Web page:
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NHCADSV STATEMENT ON The NH Senate’s Disappointing Vote Against Closing the So-Called “Howie Leung Loophole”
March 13, 2020
FOR IMMEDIATE RELEASE
Amanda Grady Sexton (603) 548-9377, firstname.lastname@example.org
The NH Senate’s Disappointing Vote Against Closing the So-Called “Howie Leung Loophole”
Last night the Senate voted against closing the loopholes in New Hampshire’s sexual assault laws brought to light as a result of the case against Primo “Howie” Leung, a former teacher at Concord High School and camp counselor in Newton, Massachusetts.
Last year many citizens in Concord were shocked to learn that adults working at schools and summer camps in New Hampshire are legally permitted to have sexual penetration with teens as young as 16 who they hold a position of authority over. Advocacy from these citizens led to the introduction of HB1240 in the House, and SB468, and SB572 in the Senate.
Although the House unanimously approved a comprehensive reform bill this week, 13 Senators voted against reform and instead passed a watered-down version of a bill that only provides protections against a narrow group of adults who have authority over minors. This bill falls stunningly short of closing the so-called “Howie Leung Loophole,” and still allows gymnastics teachers, camp counselors, scout leaders, and faith leaders to have sexual contact or penetration with 16-year-olds under their direct care or supervision.
Howie Leung stands trial for committing sexual crimes against a child while working as a camp counselor in MA, yet this bill fails to criminalize sexual contact or penetration between an adult camp counselor and their 16 year old camper in the State of New Hampshire. In addition, the amended bill also leaves in place the outdated notion that a prosecutor must prove coercion to show that an adult in a position of authority sexually abused a child, when the most common tactics used by abusers are emotional pressure, shame and blame. Finally, the bill still allows those working in schools to use the defense that a student “consented” to sexual contact in order to escape their crimes.
“Adults in New Hampshire, regardless of their employment status or job description, must be held accountable and should not be allowed to manipulate their position of authority over the youth in their care. Youth in New Hampshire have a right to learn and develop new skills in safe learning and recreational environments without having to worry about being sexually exploited by trusted adults. No teenager should ever have to worry about how to handle inappropriate advances from the very people who are charged with protecting or educating them. We urge the House to protect all kids by re-writing this flawed bill.” said Amanda Grady Sexton, Public Affairs Director for the Coalition.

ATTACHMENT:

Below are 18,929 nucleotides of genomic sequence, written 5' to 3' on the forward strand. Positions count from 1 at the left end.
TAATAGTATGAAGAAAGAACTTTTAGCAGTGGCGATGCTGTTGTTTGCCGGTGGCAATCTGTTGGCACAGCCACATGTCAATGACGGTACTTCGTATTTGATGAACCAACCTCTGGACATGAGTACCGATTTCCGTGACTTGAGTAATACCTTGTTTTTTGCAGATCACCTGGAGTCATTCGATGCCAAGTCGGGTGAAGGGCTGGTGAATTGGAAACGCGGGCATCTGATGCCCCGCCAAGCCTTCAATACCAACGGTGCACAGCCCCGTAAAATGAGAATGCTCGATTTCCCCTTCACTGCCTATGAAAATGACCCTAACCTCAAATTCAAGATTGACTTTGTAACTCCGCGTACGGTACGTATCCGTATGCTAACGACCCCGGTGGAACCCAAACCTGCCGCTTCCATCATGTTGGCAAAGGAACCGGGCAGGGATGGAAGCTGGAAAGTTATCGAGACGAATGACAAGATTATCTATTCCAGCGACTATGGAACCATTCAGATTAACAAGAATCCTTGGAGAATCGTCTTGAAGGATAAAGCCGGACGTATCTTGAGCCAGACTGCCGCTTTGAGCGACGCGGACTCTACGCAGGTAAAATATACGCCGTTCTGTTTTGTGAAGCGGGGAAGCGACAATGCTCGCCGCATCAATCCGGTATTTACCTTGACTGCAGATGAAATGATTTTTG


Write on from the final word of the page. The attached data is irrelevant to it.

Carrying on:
The Coalition would like to express its gratitude to Senator Jeb Bradley, who introduced a floor amendment to address the deficiencies in this bill. We would like to also thank Senator Sharon Carson, Senator David Starr, Senator Bob Giuda, Senator Shannon Chandley, Senator James Gray, Senator Harold French, Senator John Reagan, Senator Regina Birdsell, Senator Chuck Morse, and Senator Ruth Ward for their support of Senator Bradley’s efforts to pass comprehensive legislation.
We encourage anyone who has been sexually or physically abused, no matter when the abuse occurred, to come forward to seek confidential and compassionate support or information through one of the 13 member programs of the New Hampshire Coalition Against Domestic and Sexual Violence. Caring advocates are available 24/7 at the Coalition’s statewide hotline at 1-800-277-5570.
About the Coalition:
NHCADSV is a statewide network of 13 independent member programs committed to ending sexual violence, domestic violence, and stalking, through direct services to victims, community education, and public policy advocacy. The NHCADSV and its 13 member programs do not discriminate based on gender, age, health status (including HIV-positive), physical, mental, or emotional ability, sexual orientation, gender identity/expression, socio-economic status, race, national origin, immigration status, or religious or political affiliation. For more information visit www.nhcadsv.org.